Stories abound about a great-uncle who bought shares in a single investment, forgot about it and died before he could find out he was a multimillionaire as a result of his single punt.
When the single punt makes money – as, say, a punt on Microsoft when it first launched has now done wonders for its initial investors – it appears to be a smart move. When investors first bought their shares, however, they took a huge risk.
The problem with identifying the next big investment is that is there is no crystal ball to predict the future. History is full of examples of what people mistakenly believed would be the next big thing.
The reason you invest is to generate returns, and there is always an element of risk, but you can mitigate your risk by diversifying your investments.
Three ways to diversify your investments
1. Spread your risk
If you invested all your money in the shares of a single company, you could lose almost all your money. Similarly, if you invested in a single bond and the issuer declared bankruptcy, you could be left with nearly nothing.
Diversification is about avoiding such a situation. So, instead of investing in a single share or bond, you invest in a portfolio of shares or a pooled investment like a unit trust fund, which invests in more than one bond.
Then, if the shares of some of the companies or some bonds drop to rock bottom, other shares or bonds in your portfolio may be performing well.
That, in simple terms, is called diversification. It doesn’t guarantee profits or protect against loss, but is likely to help protect your portfolio except in extreme cases such as the recent great financial crisis when almost all shares and bonds suffered losses.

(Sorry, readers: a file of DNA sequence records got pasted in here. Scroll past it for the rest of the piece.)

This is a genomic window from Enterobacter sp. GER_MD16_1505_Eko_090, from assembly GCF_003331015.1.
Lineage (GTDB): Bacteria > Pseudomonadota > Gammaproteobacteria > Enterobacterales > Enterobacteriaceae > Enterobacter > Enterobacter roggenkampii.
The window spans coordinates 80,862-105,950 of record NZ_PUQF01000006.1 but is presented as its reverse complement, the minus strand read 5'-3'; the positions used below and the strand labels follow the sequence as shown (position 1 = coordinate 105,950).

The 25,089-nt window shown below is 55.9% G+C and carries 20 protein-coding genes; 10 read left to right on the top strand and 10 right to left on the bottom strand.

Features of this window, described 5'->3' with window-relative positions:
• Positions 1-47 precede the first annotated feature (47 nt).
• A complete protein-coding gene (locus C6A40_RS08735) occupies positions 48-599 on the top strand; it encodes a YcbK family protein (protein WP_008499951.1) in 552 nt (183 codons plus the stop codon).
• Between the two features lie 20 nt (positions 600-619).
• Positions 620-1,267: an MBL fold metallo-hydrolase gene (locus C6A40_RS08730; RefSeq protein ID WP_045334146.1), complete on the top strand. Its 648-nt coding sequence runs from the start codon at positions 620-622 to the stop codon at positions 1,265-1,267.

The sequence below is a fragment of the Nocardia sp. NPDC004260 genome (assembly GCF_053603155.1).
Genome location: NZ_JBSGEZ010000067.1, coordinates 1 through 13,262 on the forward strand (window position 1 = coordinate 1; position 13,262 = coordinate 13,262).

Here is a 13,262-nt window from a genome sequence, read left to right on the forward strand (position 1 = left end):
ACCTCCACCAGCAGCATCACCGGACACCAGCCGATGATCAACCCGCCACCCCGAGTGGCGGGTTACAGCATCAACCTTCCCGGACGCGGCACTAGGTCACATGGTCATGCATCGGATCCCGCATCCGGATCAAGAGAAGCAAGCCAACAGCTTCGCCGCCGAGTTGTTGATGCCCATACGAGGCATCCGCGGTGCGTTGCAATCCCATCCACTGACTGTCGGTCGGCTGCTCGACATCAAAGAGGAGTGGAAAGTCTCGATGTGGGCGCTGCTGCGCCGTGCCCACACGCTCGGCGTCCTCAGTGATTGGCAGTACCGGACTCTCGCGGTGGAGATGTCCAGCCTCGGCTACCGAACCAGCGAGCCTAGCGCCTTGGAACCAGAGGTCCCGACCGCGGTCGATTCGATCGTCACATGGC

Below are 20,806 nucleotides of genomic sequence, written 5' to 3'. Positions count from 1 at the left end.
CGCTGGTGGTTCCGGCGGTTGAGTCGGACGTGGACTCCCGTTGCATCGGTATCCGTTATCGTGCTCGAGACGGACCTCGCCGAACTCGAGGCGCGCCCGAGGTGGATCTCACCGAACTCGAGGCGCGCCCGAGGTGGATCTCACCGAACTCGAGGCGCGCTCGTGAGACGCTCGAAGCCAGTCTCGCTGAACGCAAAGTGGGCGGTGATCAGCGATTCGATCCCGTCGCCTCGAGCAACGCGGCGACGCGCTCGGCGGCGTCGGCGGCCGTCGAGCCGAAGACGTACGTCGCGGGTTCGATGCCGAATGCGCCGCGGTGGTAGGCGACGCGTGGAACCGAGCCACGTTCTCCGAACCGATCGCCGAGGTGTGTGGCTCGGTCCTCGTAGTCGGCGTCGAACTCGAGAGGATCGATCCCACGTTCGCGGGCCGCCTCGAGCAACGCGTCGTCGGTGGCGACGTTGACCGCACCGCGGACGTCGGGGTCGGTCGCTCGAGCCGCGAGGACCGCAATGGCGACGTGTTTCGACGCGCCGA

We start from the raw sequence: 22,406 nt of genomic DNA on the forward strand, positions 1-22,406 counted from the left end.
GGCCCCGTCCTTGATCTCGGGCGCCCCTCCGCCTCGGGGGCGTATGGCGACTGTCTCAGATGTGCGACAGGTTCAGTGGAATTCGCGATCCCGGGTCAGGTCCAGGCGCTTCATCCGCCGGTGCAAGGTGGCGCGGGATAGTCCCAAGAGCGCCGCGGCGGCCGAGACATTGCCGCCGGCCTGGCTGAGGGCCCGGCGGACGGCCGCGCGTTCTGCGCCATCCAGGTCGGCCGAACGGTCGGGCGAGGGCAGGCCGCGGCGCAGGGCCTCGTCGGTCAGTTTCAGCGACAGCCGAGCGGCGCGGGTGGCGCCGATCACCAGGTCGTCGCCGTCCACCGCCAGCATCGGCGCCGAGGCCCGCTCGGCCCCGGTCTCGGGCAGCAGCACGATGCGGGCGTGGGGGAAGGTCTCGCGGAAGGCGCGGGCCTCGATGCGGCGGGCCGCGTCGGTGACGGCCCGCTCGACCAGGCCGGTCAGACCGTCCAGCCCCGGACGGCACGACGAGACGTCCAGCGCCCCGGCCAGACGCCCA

2. Diversify across asset classes
Among the four main types of assets in which you can invest, shares are considered the riskiest and cash-like investments the least risky.
Generally, the higher the risk, the greater the reward – so while shares are considered the highest risk, they also hold the potential for the greatest returns. Bonds are less volatile but their returns are more modest, and cash-like investments are generally considered to carry the least risk but with the lowest returns.
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By diversifying across asset classes – shares, bonds, property and cash – you can temper your losses because historically these assets tend to move up and down as market conditions change. Conditions that cause one asset class to do well often lead to another having average or poor returns.
Splitting your assets across classes, referred to as asset allocation, will balance your portfolio. Investors typically choose a percentage they want to invest in each asset class based on their risk tolerance, their time horizon to achieve a specific financial goal (such as years to retirement), and other factors.
For example, you could choose to invest 80% in shares, 15% in bonds and 5% in cash if you want reasonable returns and are comfortable with taking on some risk. But if you have a short time horizon and cannot stomach significant fluctuations in returns, you would be better off with a more conservative asset allocation with less invested in shares and more in bonds and cash.
Time affects performance in that the range of returns is less pronounced over longer periods. In other words, the longer you invest, the lower the likelihood of significant losses – but on the flipside, the returns will also be more muted.
3. Diversify within asset classes
After spreading your investment funds between shares, bonds, cash and property, you need to diversify again within each of these categories. Therefore you should choose a range of shares, a range of bonds with differing maturity dates, and different cash and property investments for your portfolio.